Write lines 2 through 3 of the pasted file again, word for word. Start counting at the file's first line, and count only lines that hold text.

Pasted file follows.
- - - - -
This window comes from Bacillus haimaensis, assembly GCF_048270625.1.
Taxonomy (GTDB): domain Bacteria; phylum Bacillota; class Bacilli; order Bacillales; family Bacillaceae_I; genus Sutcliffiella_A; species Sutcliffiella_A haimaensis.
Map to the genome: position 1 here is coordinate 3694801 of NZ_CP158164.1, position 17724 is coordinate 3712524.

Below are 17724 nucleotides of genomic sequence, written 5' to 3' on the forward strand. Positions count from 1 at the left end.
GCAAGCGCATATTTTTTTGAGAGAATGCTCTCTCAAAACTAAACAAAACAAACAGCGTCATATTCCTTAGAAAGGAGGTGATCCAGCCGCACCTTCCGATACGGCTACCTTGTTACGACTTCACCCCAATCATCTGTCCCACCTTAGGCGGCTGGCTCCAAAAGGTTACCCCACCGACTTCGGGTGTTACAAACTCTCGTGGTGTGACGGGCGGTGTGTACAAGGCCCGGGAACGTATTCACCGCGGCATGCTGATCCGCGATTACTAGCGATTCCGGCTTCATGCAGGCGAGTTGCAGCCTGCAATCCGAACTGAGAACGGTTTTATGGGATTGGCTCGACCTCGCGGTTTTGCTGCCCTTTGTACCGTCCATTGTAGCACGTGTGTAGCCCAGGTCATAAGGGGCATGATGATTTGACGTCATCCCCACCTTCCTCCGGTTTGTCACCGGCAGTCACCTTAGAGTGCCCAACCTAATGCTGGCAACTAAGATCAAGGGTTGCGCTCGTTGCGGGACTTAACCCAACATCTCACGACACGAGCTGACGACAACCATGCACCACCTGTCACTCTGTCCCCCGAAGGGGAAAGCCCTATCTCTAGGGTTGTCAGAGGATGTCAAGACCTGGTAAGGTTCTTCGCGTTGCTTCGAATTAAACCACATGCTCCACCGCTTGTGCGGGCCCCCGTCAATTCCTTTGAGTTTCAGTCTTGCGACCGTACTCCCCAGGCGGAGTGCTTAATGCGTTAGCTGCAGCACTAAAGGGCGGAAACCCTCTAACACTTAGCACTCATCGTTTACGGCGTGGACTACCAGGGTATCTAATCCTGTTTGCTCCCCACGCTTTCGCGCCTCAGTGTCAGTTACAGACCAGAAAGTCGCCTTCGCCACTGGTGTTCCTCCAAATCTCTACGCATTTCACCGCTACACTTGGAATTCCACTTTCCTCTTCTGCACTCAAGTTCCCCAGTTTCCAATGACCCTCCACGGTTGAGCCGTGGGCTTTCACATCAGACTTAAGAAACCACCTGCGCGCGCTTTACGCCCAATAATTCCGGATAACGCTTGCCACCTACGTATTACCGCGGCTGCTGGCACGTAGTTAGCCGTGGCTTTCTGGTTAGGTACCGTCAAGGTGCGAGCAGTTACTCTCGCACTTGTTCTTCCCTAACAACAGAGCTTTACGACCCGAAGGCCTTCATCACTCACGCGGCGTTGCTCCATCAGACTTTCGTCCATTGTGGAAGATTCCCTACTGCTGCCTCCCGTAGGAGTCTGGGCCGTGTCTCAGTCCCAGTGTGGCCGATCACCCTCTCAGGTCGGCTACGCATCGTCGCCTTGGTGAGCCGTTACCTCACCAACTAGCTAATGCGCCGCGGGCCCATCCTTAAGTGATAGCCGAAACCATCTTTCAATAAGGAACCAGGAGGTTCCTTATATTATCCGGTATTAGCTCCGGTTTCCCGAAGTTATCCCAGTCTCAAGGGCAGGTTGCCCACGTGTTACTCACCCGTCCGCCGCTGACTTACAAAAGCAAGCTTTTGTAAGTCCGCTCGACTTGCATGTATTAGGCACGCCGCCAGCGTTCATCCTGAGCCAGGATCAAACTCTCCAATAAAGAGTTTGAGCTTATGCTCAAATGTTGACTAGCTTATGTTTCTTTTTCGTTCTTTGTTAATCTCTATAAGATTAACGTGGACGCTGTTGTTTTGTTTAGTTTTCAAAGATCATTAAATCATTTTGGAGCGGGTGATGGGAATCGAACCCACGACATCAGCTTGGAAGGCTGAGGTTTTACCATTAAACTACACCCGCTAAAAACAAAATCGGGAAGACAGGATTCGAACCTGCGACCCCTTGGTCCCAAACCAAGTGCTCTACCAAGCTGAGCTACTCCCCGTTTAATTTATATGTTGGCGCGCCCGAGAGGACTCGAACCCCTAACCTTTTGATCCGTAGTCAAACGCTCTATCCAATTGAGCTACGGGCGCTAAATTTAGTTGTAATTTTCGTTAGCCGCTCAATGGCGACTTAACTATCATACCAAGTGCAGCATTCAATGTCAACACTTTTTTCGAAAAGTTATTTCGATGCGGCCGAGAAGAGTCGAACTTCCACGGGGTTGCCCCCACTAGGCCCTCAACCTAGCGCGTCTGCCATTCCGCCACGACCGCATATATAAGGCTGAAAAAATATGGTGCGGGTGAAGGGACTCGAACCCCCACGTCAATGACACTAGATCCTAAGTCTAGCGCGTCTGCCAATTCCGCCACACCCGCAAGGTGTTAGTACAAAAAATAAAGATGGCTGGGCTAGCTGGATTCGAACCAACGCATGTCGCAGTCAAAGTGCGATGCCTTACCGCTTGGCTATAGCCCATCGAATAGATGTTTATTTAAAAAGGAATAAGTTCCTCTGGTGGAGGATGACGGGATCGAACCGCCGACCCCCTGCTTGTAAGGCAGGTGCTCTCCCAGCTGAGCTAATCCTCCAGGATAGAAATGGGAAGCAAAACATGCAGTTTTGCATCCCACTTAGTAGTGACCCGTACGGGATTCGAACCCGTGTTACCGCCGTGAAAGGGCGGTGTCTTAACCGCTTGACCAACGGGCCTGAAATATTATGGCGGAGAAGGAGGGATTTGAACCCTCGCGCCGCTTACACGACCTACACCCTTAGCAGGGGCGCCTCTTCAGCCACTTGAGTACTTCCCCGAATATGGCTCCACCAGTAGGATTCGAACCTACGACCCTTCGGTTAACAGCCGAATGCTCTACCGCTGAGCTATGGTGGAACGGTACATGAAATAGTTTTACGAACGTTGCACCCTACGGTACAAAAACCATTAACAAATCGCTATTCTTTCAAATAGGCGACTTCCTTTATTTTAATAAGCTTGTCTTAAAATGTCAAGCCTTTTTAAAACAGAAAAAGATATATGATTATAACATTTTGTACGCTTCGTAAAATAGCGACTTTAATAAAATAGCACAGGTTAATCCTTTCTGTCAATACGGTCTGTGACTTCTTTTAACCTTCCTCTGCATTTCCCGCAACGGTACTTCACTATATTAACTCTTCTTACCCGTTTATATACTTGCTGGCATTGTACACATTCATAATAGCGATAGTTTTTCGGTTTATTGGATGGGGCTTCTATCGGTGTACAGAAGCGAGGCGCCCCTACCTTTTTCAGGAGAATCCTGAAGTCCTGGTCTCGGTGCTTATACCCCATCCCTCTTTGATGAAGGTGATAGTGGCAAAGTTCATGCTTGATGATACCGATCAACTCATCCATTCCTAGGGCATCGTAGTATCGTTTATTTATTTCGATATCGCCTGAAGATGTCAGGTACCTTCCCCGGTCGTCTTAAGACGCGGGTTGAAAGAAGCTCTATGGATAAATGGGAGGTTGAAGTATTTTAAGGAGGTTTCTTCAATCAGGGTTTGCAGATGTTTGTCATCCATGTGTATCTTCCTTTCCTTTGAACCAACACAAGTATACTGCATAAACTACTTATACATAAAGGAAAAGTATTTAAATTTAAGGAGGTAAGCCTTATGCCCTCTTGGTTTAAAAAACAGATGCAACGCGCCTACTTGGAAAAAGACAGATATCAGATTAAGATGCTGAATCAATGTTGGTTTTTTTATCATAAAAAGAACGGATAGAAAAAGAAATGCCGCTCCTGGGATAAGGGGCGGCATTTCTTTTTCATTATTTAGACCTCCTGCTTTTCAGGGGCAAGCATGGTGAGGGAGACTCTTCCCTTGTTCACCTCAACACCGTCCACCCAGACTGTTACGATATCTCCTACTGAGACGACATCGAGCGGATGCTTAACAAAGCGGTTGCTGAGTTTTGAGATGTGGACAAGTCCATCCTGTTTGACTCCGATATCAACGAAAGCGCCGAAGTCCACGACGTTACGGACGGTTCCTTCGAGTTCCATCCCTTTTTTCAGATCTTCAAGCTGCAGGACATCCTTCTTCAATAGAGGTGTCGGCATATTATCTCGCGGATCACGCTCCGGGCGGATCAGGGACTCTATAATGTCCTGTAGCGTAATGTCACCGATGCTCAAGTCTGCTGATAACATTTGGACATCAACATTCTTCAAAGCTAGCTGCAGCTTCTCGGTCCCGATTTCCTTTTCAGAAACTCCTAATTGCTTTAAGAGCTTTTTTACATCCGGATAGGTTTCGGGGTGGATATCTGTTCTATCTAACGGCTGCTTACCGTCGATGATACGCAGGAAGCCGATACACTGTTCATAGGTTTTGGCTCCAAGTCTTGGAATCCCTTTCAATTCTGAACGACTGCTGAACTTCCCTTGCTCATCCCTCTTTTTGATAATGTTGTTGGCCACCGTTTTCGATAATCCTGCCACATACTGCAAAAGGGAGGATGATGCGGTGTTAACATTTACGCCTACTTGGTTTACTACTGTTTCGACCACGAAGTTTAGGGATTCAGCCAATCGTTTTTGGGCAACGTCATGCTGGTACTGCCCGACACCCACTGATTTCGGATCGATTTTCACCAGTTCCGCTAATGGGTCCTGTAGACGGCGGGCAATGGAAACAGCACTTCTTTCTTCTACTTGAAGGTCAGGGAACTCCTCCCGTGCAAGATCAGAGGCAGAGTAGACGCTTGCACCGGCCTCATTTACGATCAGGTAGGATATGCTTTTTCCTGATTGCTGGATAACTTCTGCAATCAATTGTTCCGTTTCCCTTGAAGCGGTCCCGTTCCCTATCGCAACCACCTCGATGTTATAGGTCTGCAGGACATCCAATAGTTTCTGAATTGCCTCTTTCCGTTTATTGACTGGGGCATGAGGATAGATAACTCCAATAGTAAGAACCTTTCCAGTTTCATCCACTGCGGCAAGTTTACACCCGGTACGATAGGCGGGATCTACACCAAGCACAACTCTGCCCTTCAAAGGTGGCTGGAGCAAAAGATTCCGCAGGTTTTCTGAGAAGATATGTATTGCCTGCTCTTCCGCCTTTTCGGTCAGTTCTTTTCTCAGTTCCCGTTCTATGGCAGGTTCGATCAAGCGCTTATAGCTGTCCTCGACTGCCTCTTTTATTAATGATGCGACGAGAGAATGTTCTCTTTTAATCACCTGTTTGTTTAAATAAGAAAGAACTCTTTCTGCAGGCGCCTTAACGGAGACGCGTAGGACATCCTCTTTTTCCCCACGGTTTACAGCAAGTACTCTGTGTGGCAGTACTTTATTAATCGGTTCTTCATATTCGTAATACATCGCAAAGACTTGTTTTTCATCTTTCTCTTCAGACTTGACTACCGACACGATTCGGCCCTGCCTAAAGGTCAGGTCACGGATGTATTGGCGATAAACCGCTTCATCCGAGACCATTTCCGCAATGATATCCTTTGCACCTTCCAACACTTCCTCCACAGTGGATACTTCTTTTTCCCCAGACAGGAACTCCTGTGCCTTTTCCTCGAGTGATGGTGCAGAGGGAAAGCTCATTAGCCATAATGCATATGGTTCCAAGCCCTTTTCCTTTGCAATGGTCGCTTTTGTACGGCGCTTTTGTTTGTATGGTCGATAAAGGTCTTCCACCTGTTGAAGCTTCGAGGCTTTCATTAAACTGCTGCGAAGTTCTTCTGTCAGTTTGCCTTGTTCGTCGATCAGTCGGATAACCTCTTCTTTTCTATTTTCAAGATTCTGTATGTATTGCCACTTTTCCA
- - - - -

Taxonomy (GTDB): domain Bacteria; phylum Bacillota; class Bacilli; order Bacillales; family Bacillaceae_I; genus Sutcliffiella_A; species Sutcliffiella_A haimaensis.
Map to the genome: position 1 here is coordinate 3694801 of NZ_CP158164.1, position 17724 is coordinate 3712524.